Fighting over money

In early 2015, Tom Benson, billionaire owner of the New Orleans Saints and Pelicans, announced he was removing his granddaughter, Rita LeBlanc, as heir apparent of his NFL team and replacing her with his third wife, Gayle Benson. He fired his relatives from their jobs at his companies and banned them from any further contact with him. This began a multi-year court battle among Mr. Benson’s relatives over his mental capacity, the value of his sports teams, and his ability to replace assets in irrevocable trusts. It was the juiciest of billionaire family feuds for the media, but also a sad split between Tom Benson and his only living daughter and grandchildren.

High profile fights over large estates garner a lot of media attention. From Anna Nicole Smith claiming her husband of 14 months and 62 years her senior, Howard Marshall II, claimed he wanted to leave her half of his $1.6 Billion estate, to Leona Helmsley leaving $12 Million to her dog, affluent families have fought over money to the bitter end. Anna Nicole Smith’s case is before the U.S. Supreme Court for the second time, even though she died in 2007.

Contested estates are not unique to billionaires or trust fund heirs. Regular folks, even those with proper estate documents, are susceptible to family fights. What can be done to prevent your heirs from coming to blows over your estate?

Even though most people don’t like to think about dying, much less tell their family members about their estate plan, communication is the first line of defense in preventing a family feud. If your heirs understand your wishes, and more importantly, the reasons you made your estate decisions, they are more likely to accept the outcome. Not every family leader chooses to leave assets to their children and grandchildren equally. Sometimes they prefer to leave more to a child with lower earnings, to a divorced child who is a single parent, or to a child with special needs.

Family-owned businesses are a prime example of uneven estate distribution.  If one member of the second generation will own and operate the business, there is no guarantee that assets left to other heirs will be equal to the business valuation in the future. It’s appropriate to have a family meeting with all the siblings to explain the rationale for distributing ownership of the business. This is a good time to discuss the possibilities for the future value created by the business and that it does not guarantee that all siblings will end up with equal wealth at the end of their lives. Hopefully this conversation can deter sour grapes.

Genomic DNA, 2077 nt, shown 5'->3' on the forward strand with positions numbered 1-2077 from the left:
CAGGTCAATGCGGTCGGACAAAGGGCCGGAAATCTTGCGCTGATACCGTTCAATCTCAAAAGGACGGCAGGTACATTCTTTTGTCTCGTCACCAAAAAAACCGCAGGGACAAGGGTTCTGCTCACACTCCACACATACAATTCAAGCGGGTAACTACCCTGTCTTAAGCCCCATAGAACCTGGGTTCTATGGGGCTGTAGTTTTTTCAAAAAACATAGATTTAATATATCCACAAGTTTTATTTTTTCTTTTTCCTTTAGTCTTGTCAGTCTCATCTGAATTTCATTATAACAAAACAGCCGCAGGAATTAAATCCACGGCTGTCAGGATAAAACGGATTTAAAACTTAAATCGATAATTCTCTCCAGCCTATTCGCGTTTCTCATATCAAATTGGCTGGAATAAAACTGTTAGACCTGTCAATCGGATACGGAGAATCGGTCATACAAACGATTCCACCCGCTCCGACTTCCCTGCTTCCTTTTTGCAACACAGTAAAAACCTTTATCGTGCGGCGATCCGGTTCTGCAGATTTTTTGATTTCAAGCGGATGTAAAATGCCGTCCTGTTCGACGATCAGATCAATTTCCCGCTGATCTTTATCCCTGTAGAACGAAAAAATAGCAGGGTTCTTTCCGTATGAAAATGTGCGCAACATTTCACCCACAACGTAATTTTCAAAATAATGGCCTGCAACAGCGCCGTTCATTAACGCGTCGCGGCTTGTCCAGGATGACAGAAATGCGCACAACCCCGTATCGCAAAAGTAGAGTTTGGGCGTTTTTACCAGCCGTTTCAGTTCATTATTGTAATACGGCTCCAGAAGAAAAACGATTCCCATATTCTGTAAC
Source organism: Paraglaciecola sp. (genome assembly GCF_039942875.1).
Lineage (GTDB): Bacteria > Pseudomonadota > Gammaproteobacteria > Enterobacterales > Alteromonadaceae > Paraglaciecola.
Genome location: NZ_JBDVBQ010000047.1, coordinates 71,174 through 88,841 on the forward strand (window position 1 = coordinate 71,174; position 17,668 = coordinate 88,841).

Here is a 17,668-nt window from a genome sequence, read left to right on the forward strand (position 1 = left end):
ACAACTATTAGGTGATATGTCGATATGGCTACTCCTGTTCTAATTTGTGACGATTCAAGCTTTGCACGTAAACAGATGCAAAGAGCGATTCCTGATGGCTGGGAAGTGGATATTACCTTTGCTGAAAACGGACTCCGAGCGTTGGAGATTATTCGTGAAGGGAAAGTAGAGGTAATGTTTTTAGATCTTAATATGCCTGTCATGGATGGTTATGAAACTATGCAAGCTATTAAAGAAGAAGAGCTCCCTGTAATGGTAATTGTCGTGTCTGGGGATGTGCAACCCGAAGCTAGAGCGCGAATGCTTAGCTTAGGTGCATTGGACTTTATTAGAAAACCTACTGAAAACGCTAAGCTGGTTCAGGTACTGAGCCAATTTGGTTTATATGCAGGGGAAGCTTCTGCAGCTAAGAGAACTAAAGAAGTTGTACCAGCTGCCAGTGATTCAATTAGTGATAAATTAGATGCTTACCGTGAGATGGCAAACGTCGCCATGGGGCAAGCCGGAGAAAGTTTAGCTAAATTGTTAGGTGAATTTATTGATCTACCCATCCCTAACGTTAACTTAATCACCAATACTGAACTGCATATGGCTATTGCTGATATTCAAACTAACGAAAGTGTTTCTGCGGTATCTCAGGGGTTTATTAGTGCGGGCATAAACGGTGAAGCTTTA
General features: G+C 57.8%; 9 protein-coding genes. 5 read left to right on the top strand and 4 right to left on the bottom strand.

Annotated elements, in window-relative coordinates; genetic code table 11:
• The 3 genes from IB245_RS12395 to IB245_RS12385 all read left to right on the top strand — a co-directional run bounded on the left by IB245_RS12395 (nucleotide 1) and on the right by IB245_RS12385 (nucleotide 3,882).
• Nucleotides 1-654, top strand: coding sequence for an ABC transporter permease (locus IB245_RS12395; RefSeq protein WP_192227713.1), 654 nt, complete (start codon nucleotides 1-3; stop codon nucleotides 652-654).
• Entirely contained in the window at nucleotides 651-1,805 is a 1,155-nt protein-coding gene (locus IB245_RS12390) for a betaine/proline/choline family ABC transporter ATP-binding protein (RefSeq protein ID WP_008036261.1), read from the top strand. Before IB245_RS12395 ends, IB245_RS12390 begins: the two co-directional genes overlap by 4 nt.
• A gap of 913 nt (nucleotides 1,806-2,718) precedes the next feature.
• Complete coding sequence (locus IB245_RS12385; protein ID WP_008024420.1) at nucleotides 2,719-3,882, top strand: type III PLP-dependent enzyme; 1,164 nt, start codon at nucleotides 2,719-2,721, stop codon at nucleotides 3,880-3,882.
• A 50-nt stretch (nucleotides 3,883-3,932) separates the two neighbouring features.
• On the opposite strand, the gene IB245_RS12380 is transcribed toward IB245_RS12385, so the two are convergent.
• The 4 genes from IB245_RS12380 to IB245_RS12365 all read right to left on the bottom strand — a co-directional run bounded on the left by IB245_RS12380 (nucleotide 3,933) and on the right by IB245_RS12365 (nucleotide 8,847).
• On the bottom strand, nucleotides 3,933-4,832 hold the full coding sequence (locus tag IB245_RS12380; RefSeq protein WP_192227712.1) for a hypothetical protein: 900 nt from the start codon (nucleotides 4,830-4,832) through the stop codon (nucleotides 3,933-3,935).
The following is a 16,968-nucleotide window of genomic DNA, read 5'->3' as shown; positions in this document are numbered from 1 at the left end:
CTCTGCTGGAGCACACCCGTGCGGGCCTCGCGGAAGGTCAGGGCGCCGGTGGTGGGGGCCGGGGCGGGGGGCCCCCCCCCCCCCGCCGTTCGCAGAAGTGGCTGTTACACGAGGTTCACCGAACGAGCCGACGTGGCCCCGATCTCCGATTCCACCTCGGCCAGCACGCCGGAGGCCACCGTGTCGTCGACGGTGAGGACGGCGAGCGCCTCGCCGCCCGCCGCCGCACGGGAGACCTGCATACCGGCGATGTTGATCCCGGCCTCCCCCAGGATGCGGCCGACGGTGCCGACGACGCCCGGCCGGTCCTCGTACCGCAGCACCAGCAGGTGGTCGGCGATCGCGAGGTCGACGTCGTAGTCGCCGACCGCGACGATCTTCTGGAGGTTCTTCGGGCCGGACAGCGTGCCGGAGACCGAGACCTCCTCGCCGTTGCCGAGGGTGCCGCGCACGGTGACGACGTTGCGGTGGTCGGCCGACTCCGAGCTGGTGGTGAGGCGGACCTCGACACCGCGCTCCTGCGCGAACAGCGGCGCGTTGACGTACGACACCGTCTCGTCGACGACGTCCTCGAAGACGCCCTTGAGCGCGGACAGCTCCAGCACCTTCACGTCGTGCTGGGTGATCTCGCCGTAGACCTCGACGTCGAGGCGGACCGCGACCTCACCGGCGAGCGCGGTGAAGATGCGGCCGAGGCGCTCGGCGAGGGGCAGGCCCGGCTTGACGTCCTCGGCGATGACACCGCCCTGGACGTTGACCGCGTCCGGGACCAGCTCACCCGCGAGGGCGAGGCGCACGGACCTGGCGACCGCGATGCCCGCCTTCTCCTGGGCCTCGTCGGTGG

Another sticking point may be spouses (potentially future ex-spouses) of adult children. It is not uncommon for families to require in-laws to sign pre-nuptial agreements protecting estate assets. In a community property state like Louisiana, heirs may elect to keep inherited assets as separate property, but not all heirs understand how to properly title separate assets and avoid commingling.

Communication is key, even though it makes most people uncomfortable to tell their family members the contents of their will. Another, less optimal, option is to leave a side letter with your will, that explains your intentions and motivations in your own words, rather than legalese. It’s also important to get your estate documents in a row. If you haven’t reviewed your will in several years, or if you’ve had a life change, including marriage, divorce, or birth of a child or grandchild, you should make an appointment with your estate attorney.

Don’t miss a few of the basic estate planning errors. Remember that retirement plans, IRAs, annuities, and life insurance contracts transfer by beneficiary designation, not by the instructions in your will. Check your beneficiary designations often and update them as necessary. Minor children are not legally able to inherit property in their name. It’s best practice to leave assets to minor children in trust, otherwise the court must appoint a guardian to care for the assets. In community property states, be wary of leaving real estate property to multiple parties. It’s never fun when adult children own small pieces of mom’s house and cannot agree on when and how to sell it.

Money is hard to talk about with family members. Discussing what happens with your money after you die is even harder. If you love your heirs and want to prevent them from fighting after you are gone, an honest conversation about your intentions goes a long way.

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